Steve Demme’s Stewardship math course teaches a biblical approach for dealing with personal finances. This is likely to be the most practical math course a student ever takes since it covers topics such as earning money, taxes deducted from your paycheck and taxes paid by employers, checking accounts, computing compound interest, budgeting, various options for investing, credit cards, comparison shopping, evaluating mobile phone plans, buying and maintaining a car, and buying a home. These and similar topics are covered in the first 18 lessons.
The remainder of the course’s thirty lessons is more specialized. There are six lessons that pertain to home building or furnishing—lessons such as those on contracting and painting, purchasing carpet, purchasing concrete, planning electrical circuits needed for a new home, and understanding R-Values for insulation.
The remaining six lessons help students apply mathematics in even more varied situations: converting foreign currencies, keeping score for various sports, purchasing printing services, calculating grade point averages and wind chill factors, comparing the cost and convenience of various forms of transportation, and comparing UPS and USPS for shipping services.
While all of these lessons use selected examples to illustrate each topic, they are designed to teach basic principles and skills that can be used in other applications or situations.
This course consists of video lessons on two DVDs, a hard cover instruction manual, a student workbook, a text booklet, and a Biblical Foundations book.
Video lessons average about ten minutes each, although some run only six or seven minutes and some run up to 18 minutes. Video lessons are taught by Demme to an actual class with whom he interacts. However, the camera is on Demme, and he teaches efficiently using a whiteboard to show the math. On the video, even though Demme receives responses from students, we generally don’t hear them. Demme repeats their answers when needed, so we’re not missing anything.
Students should begin by watching the video lesson, then reading the instruction manual. The instruction manual also teaches the primary mathematical concepts covered in the video lessons using similar examples but in a different fashion. The instruction manual leaves out some essential information so it can’t be used in place of having students watch the video lessons. Some students might be able to skip the instruction manual and go right to the student workbook. The instruction manual has answer keys with solutions for lessons and tests at the back of the book. A test for each chapter is in the text booklet.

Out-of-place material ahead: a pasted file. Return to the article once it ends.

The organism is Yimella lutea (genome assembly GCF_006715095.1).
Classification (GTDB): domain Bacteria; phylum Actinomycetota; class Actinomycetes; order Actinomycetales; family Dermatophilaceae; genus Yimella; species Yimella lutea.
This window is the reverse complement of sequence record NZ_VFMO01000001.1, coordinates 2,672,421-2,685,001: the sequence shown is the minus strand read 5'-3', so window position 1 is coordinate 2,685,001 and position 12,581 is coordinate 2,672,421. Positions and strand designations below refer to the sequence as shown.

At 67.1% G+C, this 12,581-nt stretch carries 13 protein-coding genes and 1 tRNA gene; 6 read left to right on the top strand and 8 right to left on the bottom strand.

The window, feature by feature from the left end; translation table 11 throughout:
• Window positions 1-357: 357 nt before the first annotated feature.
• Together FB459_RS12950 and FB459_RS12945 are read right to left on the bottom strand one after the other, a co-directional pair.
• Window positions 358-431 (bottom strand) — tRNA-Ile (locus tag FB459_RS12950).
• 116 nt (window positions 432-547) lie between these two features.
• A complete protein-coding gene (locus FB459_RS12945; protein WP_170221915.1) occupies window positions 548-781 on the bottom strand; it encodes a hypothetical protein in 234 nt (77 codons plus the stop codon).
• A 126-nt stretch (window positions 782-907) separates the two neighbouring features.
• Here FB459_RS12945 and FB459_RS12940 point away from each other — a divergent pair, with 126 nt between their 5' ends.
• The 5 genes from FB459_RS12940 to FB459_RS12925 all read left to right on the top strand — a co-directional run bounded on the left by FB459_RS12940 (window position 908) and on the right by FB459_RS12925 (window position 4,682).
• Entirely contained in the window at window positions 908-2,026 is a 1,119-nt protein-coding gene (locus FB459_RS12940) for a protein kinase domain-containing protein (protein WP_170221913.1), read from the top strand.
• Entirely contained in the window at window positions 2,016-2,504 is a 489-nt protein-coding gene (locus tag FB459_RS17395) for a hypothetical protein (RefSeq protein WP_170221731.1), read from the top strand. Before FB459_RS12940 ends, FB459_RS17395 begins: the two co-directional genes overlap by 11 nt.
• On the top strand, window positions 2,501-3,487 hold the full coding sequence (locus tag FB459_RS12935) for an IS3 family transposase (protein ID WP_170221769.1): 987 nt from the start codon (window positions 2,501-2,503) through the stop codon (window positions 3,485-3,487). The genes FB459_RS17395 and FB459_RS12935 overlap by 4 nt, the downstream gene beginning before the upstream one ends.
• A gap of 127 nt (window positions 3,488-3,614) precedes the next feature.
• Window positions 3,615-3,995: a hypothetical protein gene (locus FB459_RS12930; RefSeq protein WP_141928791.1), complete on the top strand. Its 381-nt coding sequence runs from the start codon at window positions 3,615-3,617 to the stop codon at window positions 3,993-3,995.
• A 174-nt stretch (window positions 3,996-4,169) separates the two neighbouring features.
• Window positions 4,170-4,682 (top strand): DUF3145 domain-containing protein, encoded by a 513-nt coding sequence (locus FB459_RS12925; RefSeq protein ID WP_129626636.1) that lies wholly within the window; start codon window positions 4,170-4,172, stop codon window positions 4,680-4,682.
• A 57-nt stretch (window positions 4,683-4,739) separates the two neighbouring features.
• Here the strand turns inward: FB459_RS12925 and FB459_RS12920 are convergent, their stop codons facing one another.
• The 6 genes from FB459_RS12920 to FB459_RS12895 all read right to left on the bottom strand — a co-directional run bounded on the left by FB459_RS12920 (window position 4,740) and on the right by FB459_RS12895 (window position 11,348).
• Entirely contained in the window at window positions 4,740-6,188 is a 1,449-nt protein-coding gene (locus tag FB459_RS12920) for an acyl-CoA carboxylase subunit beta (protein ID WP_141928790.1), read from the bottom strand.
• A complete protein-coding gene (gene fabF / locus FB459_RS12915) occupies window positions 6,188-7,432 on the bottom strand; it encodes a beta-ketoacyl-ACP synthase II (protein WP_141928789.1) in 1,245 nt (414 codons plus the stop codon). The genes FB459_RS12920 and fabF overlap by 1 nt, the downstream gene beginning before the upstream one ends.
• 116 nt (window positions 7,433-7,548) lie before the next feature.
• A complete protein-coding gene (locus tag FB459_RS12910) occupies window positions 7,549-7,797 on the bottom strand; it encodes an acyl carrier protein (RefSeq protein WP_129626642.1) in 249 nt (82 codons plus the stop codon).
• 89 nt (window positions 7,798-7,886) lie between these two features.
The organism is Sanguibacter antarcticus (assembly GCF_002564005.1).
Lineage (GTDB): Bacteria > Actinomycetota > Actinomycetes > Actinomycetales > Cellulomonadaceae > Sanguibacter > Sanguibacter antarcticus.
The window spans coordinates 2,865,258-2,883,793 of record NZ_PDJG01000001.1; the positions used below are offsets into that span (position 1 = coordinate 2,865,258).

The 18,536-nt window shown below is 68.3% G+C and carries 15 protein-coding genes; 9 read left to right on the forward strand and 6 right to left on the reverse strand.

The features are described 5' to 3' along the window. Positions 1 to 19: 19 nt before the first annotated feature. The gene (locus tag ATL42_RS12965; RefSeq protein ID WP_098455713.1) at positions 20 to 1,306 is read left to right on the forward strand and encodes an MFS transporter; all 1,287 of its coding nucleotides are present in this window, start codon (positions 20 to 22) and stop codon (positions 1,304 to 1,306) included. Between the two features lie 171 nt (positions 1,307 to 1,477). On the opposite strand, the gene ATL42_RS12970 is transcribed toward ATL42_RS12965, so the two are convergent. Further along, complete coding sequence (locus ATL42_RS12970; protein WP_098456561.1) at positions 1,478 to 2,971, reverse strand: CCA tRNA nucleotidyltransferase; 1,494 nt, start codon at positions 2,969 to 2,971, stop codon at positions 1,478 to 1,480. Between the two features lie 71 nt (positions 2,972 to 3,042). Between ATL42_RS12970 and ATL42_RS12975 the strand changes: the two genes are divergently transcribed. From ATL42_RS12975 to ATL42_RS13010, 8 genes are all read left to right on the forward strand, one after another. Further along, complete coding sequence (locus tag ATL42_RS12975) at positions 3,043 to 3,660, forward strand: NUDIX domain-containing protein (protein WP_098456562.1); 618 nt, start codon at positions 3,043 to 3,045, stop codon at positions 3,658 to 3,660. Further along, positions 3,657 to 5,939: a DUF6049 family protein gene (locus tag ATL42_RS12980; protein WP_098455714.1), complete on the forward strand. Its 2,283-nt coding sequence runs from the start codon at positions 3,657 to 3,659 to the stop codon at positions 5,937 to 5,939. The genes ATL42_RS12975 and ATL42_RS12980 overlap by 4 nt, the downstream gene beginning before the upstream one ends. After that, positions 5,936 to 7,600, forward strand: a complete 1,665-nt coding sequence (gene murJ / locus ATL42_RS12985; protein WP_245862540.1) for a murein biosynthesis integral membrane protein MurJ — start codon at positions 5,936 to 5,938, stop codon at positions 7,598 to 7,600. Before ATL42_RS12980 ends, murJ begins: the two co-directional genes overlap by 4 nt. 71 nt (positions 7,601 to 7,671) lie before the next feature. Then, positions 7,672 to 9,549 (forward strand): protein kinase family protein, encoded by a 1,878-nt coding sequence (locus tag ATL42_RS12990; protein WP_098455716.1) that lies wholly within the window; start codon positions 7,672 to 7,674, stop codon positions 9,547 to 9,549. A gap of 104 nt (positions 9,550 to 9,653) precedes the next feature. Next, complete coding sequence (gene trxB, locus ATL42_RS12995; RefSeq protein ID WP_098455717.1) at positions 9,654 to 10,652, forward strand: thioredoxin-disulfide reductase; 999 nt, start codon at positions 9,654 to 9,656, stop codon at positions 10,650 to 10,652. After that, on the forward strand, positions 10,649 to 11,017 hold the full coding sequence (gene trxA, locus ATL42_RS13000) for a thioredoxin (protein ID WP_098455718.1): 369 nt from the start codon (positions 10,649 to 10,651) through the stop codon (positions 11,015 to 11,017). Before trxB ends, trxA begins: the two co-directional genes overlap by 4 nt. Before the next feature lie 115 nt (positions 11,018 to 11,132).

The consumable student workbook has questions to answer and problems to solve. It does not include teaching material. Some questions require students to “interview” their parents and grandparents (or another elderly person) with questions such as “Which bank, or banks, do they use?”, “What services do they use that the bank provides?”, and “Have your parents or grandparents ever negotiated or haggled when purchasing some item or service?” The goal with such questions is to help students gain greater perspective from parents and grandparents as well as to facilitate discussion of financial issues between parents and children.
There are four sets of questions for each lesson, so students should complete the first two of these sets before reading the corresponding chapter in Biblical Foundations. They can then complete the last two sets of questions since these sets contain questions that pertain to biblical concepts taught in Biblical Foundations.
For some problems Stewardship encourages students to use a spreadsheet or financial calculator (compound interest calculators for loans and investments can be found here). While formulas for simple and compound interest are discussed (and used in some problems), the focus is on getting a feel for how investments and loans behave in the long term.
The math should be manageable by students about eighth grade level and up, but high school students are likely to be the most interested since they are closer to actually needing to apply math is these situations.
While Stewardship shares some similarities with other consumer math courses, it is not as comprehensive on topics covered. While it could be spread over one school year, I think it can easily be completed in one semester. It would make a great “summer school” course for a teen. Beyond the math coverage, Stewardship goes deeply into biblical principles related to finance via Biblical Foundations. It covers basic attitudes towards money and resources as well as topics such as contentment, covetousness, marriage and money, tithing, leaving and inheritance, fair dealing, the lure of getting rich quickly, and the danger of co-signing. Each lesson ends with a prayer. Demme recommends that students read through and discuss lessons in Biblical Foundations with their parents. However, if that isn’t possible, students can read through these lessons on their own. While some Christian courses in consumer finance cover some of the topics raised in Biblical Foundations, I have not seen any others that spend such a significant amount of time on the biblical aspects.
The course is sold in two packages. The instruction pack includes the instruction manual, Biblical Foundations, and the DVDs. The student pack includes the student workbook and test booklet. You need only purchase additional student packs for more than one student.
The Stewardship course seems to me to be a perfect fit for homeschoolers who want to make sure their children learn practical consumer math along with how to exercise true wisdom in financial matters.